I recently listened to a podcast episode featuring David Goggins, a former 300-pound teenager with a third-grade reading level and a stutter, who became a Navy SEAL, a world-class ultra athlete, and a world-record holder. I was fascinated by his story, but most of all by his ability to self-motivate and turn a lackluster life into an ambitious one.
Mr. Goggins said he was motivated by his own philosophical construct: the idea that when he died, God might hand him a list of all the things he was capable of doing, and all the things he actually did. He didn't want there to be a discrepancy between those two lists. He wanted to live his life knowing he was doing everything he was physically capable of.
So he did. And after one hour of listening to exactly how he did so, I was inspired to do the same. I realized there was a big gap between my own two lists, and that I was capable of so much more than I was allowing myself to achieve. So I set goals and created definable ways I could become better in all areas of my life, and thereby avoid the mediocracy against which Mr. Goggins preached.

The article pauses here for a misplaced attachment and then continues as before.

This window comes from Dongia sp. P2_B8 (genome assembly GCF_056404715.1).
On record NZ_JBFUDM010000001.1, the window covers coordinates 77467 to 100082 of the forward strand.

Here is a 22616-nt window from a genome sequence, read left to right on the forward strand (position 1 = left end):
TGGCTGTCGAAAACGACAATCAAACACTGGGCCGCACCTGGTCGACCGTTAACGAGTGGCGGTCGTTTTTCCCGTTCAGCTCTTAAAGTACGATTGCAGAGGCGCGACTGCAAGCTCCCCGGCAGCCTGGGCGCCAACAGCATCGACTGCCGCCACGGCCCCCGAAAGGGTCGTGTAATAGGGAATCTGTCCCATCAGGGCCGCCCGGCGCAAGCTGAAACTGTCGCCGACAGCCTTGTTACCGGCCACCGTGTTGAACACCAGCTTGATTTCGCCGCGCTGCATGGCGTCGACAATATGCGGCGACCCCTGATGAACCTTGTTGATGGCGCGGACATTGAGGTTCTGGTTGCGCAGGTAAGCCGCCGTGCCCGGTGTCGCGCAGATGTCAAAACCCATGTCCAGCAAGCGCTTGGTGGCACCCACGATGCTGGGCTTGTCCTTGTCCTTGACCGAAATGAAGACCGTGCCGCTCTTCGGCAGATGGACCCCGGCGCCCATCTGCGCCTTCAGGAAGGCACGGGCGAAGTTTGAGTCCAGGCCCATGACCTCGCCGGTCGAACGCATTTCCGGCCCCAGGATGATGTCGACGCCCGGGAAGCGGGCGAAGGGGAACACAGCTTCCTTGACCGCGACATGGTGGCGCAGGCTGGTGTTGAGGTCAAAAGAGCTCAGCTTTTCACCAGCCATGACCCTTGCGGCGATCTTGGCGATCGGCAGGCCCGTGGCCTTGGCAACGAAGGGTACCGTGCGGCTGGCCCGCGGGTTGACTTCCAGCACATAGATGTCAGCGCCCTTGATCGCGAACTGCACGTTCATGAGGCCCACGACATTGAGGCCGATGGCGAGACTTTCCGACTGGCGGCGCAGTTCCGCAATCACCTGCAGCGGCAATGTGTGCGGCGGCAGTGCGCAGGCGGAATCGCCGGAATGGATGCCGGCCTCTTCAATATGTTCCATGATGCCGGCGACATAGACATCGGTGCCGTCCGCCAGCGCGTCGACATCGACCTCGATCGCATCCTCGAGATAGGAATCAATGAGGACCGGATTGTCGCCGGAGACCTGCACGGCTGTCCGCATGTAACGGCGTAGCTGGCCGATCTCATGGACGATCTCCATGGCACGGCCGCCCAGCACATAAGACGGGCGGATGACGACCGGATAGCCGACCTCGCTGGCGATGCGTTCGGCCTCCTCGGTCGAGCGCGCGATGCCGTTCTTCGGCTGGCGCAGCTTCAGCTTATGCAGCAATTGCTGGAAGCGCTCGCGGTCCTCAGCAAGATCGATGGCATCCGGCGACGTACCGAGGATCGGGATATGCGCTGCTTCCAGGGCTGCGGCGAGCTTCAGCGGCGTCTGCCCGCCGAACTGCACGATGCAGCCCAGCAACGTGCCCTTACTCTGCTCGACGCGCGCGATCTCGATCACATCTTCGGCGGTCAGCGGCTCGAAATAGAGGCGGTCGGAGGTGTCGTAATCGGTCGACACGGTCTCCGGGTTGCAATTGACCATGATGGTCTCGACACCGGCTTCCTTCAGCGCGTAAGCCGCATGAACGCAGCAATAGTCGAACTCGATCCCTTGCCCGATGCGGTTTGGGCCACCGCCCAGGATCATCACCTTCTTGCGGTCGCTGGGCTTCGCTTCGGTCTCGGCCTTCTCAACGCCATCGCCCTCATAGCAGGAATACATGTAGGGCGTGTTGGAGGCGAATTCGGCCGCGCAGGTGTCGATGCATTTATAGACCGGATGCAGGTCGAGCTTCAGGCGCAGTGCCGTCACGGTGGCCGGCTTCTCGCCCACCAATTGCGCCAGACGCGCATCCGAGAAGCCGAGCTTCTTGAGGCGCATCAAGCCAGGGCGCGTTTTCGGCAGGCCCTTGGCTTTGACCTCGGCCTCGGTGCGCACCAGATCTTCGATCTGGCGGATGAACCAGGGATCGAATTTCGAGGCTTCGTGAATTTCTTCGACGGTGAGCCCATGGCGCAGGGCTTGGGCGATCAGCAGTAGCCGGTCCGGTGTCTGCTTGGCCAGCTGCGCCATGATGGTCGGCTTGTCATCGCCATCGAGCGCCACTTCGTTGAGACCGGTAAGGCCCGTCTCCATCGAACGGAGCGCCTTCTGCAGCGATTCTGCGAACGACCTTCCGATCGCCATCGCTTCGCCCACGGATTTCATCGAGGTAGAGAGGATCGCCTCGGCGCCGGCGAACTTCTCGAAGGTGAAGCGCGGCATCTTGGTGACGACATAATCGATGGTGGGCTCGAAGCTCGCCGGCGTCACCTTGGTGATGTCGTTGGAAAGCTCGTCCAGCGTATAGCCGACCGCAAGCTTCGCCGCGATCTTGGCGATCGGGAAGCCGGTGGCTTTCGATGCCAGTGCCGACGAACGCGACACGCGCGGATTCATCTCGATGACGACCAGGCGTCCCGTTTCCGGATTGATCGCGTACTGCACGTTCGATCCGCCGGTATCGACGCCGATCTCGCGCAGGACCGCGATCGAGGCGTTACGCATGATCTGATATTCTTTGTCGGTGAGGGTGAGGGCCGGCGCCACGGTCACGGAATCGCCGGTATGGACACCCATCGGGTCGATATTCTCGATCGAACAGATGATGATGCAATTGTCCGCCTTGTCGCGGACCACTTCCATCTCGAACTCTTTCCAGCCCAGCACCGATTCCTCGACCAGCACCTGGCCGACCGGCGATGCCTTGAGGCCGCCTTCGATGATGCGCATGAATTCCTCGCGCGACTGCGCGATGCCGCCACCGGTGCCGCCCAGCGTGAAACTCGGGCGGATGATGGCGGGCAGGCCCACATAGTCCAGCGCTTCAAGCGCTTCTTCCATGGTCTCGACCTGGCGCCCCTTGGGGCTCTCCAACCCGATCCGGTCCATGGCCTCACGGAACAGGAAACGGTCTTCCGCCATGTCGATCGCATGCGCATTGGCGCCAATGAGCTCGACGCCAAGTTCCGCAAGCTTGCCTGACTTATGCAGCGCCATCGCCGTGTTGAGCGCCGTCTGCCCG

This is the hope of self-development. That by listening to podcasts, reading books, hiring coaches, attending retreats, or practicing meditation, we can become more centered in our lives, and more motivated in our ambitions. And doing so has practically become a prerequisite for reaching one's professional peak.
FINDING (WORK-LIFE) BALANCE
"I'm the CEO of a company, and yet the only job I've held apart from this one is lifeguard," says Chris Gibson, the CEO at Recursion Pharmaceuticals. He's explaining the reason why he felt compelled to work with a coach last summer, though he's more qualified than he sounds.
Before founding the biotech company headquartered in downtown Salt Lake City, Mr. Gibson was completing his PhD in bioengineering at the University of Utah. He was preparing to attend medical school there when research for his thesis became the foundation upon which Recursion would be built.
Five years later, the company has raised $80 million in venture capital, hired 120 employees, and moved into a 100,000 square-foot laboratory and office space--all while its founder was learning the role of CEO on the job. "Being a first-time CEO is hard and lonely," he says. "It can take a bigger toll on your family and your own health (mental and physical) than most people realize. I spent a good part of [last] year working on finding my own personal balance."